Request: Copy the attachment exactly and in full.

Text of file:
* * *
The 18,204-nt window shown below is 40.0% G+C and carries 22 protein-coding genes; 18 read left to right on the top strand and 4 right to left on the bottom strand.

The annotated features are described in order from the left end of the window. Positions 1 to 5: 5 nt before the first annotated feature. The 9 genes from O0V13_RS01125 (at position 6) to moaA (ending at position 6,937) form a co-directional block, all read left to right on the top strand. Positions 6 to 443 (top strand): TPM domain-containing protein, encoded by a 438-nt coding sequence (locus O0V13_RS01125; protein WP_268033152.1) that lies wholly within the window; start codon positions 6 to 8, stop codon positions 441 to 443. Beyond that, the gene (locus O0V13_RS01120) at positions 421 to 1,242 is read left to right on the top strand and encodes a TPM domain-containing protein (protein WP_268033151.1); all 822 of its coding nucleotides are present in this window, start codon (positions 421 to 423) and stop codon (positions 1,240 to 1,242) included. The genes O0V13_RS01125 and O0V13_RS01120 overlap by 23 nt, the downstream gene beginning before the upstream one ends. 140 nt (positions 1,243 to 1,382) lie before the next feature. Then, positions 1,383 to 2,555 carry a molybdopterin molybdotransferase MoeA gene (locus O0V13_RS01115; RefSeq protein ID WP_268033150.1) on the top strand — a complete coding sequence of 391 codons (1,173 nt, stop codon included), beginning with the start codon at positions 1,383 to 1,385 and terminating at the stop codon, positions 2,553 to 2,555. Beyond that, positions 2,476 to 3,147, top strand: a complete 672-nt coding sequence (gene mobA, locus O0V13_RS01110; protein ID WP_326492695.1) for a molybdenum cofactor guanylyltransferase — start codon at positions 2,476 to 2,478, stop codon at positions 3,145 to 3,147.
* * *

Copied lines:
The 18,204-nt window shown below is 40.0% G+C and carries 22 protein-coding genes; 18 read left to right on the top strand and 4 right to left on the bottom strand.

The annotated features are described in order from the left end of the window. Positions 1 to 5: 5 nt before the first annotated feature. The 9 genes from O0V13_RS01125 (at position 6) to moaA (ending at position 6,937) form a co-directional block, all read left to right on the top strand. Positions 6 to 443 (top strand): TPM domain-containing protein, encoded by a 438-nt coding sequence (locus O0V13_RS01125; protein WP_268033152.1) that lies wholly within the window; start codon positions 6 to 8, stop codon positions 441 to 443. Beyond that, the gene (locus O0V13_RS01120) at positions 421 to 1,242 is read left to right on the top strand and encodes a TPM domain-containing protein (protein WP_268033151.1); all 822 of its coding nucleotides are present in this window, start codon (positions 421 to 423) and stop codon (positions 1,240 to 1,242) included. The genes O0V13_RS01125 and O0V13_RS01120 overlap by 23 nt, the downstream gene beginning before the upstream one ends. 140 nt (positions 1,243 to 1,382) lie before the next feature. Then, positions 1,383 to 2,555 carry a molybdopterin molybdotransferase MoeA gene (locus O0V13_RS01115; RefSeq protein ID WP_268033150.1) on the top strand — a complete coding sequence of 391 codons (1,173 nt, stop codon included), beginning with the start codon at positions 1,383 to 1,385 and terminating at the stop codon, positions 2,553 to 2,555. Beyond that, positions 2,476 to 3,147, top strand: a complete 672-nt coding sequence (gene mobA, locus O0V13_RS01110; protein ID WP_326492695.1) for a molybdenum cofactor guanylyltransferase — start codon at positions 2,476 to 2,478, stop codon at positions 3,145 to 3,147.